A homemade bomb killed five civilians and wounded three others in eastern Algeria on Thursday, the defense ministry said, the deadliest attack targeting civilians in recent years.
The roadside bomb went off as a car drove by in the region of Tebessa, the ministry said in a statement.
"Five citizens died and three others were wounded when a homemade bomb exploded as their car drove in Oueid Khenig-Roum, near the district of Telidjane in Tebessa prefecture," it said.
It gave no other details on the attack itself.
The same statement did note that a jihadist was killed by troops in the neighboring region of Khenchela, but it was not immediately clear if the two incidents were related.
"Following an ambush in Oued Boudekhane... in Khenchela prefecture, a detachment of the People's National Armed Forces shot dead... a dangerous terrorist," the statement said.
A machine gun, ammunition, and cell phones as well as a radio transmitter were recovered during the operation, the defense ministry said, adding that the operation was still ongoing.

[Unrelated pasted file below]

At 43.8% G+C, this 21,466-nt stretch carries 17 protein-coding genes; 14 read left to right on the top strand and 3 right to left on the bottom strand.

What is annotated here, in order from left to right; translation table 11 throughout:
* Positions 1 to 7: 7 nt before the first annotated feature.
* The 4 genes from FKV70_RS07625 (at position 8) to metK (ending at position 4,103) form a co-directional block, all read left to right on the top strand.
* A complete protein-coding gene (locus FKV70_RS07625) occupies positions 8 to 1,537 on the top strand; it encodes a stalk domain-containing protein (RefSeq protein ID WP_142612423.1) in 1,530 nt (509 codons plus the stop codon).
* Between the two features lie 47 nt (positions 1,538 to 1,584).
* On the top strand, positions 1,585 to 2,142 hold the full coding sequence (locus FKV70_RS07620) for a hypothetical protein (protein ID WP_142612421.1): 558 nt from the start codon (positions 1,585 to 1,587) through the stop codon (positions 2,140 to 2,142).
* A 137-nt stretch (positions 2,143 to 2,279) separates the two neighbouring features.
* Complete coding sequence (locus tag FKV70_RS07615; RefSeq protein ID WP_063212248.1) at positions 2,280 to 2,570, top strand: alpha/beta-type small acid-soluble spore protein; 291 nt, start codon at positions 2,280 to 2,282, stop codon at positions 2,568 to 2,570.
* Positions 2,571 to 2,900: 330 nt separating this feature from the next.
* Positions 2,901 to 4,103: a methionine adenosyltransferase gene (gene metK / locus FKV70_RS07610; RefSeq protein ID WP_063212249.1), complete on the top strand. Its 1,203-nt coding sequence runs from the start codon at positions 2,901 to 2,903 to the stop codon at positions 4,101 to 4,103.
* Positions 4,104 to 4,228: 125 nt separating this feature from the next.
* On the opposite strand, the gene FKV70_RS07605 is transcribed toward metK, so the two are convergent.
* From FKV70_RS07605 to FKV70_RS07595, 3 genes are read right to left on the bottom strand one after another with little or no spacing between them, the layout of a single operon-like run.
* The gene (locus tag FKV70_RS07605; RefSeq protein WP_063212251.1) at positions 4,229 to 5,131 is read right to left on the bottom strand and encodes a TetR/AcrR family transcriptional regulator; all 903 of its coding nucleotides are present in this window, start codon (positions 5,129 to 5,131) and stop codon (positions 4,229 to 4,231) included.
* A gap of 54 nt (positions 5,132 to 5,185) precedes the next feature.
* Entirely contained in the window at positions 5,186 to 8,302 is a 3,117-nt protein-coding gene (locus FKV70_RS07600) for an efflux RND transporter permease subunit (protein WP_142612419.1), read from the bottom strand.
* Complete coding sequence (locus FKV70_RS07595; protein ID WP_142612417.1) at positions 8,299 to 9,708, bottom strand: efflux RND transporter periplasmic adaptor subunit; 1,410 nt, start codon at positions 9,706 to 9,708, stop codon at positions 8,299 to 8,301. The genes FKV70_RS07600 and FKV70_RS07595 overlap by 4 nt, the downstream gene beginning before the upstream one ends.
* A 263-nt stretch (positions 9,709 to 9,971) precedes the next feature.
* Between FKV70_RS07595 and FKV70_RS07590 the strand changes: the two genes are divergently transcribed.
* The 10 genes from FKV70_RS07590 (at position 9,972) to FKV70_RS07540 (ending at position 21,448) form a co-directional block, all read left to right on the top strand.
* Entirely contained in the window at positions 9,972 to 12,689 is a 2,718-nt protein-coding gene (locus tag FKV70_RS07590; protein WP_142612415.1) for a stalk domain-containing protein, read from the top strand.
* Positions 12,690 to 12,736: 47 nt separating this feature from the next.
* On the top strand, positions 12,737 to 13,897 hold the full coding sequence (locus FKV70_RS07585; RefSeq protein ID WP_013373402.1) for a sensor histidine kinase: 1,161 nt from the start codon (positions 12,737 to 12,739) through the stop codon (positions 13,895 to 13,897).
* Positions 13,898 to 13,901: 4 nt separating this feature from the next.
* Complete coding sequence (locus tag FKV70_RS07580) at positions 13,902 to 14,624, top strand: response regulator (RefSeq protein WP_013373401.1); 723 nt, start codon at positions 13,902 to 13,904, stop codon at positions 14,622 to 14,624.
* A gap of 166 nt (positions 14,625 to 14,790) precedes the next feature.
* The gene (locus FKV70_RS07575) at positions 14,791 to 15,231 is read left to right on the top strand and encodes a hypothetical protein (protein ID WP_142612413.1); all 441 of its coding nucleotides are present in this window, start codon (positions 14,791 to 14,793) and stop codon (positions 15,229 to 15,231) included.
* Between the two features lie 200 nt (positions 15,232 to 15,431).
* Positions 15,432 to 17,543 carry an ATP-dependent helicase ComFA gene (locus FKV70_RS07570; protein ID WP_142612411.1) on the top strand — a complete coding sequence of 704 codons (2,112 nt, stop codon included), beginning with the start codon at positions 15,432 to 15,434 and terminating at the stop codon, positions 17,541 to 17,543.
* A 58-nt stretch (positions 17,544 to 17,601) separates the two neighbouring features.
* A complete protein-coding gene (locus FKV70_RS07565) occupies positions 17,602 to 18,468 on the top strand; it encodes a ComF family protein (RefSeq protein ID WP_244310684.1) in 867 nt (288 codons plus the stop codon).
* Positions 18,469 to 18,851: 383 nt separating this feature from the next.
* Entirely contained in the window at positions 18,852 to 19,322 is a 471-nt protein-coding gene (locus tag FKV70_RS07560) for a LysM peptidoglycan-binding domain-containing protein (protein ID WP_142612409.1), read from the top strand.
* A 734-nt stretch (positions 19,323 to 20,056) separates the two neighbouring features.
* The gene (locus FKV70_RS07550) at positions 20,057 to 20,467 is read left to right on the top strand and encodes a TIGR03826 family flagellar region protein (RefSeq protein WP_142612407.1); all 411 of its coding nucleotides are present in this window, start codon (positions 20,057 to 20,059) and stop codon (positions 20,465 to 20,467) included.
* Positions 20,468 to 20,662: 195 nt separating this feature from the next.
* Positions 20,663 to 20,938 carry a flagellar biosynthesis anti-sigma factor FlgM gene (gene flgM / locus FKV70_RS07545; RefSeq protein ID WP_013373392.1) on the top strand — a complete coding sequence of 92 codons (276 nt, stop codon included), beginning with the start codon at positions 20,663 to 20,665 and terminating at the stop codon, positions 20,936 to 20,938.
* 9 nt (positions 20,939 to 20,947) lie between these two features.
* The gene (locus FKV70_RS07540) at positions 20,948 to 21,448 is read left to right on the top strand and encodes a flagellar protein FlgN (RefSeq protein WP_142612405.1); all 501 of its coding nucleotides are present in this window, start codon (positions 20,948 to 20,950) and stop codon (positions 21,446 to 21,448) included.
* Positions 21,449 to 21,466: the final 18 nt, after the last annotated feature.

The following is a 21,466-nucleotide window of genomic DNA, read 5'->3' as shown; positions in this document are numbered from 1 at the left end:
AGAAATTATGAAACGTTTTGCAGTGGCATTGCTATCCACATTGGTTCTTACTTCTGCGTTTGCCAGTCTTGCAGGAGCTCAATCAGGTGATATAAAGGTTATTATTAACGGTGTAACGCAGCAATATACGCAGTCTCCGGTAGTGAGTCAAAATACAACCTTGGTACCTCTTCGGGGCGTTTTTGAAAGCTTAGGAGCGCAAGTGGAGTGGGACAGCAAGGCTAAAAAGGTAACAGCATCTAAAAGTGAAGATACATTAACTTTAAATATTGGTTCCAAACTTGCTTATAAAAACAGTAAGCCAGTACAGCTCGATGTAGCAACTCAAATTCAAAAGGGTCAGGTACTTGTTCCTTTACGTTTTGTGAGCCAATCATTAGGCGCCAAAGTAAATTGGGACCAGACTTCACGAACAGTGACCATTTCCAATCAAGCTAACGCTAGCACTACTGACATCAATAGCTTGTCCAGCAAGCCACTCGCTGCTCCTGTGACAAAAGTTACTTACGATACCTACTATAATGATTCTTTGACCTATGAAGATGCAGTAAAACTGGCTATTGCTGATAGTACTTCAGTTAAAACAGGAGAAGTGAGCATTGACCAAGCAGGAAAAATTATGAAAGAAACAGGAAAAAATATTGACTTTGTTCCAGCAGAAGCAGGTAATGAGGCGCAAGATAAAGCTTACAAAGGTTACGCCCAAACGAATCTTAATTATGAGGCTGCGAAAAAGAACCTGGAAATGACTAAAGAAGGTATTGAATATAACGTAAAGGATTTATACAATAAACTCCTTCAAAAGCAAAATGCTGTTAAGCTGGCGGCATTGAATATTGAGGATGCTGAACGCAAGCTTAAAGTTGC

President Abdelmadjid Tebboune denounced the attack in Tebessa as a "cowardly and barbaric act."
Tebboune, who has returned to Germany for treatment of post-Covid-19 complications, also sent his condolences to the families of the five Algerians killed.
General Said Chengriha, the army's chief of staff, meanwhile urged Algerians to be "vigilant" and to avoid going to regions considered unsafe.
Algerian authorities use the term "terrorist" to describe armed Islamists who have been active in the country since the early 1990s.
Between 1992 and 2002, a civil war pitting the army against multiple Islamist and jihadist groups left an estimated 200,000 people dead.
A 2005 Charter for Peace and Reconciliation was supposed to have turned the page on the conflict, but jihadist groups continue to carry out sporadic operations.
Since December 1, nine jihadists and four soldiers have been killed in clashes and several "terrorists" arrested, according to the defense ministry.
Official media also said late last year that the army had foiled a planned redeployment by Al-Qaida in the Islamic Maghreb (AQIM), following the death of their leader.
AQIM's leader Abdelmalek Droukdel was killed in June by French forces in northern Mali, but was replaced in November by Abu Obaida Yusuf al-Annabi, a well-known AQIM veteran and Algerian national.
Over the course of last year, 21 Islamist militants were killed, nine were captured and seven surrendered during Algerian army operations, the military said in a tally published earlier this month.
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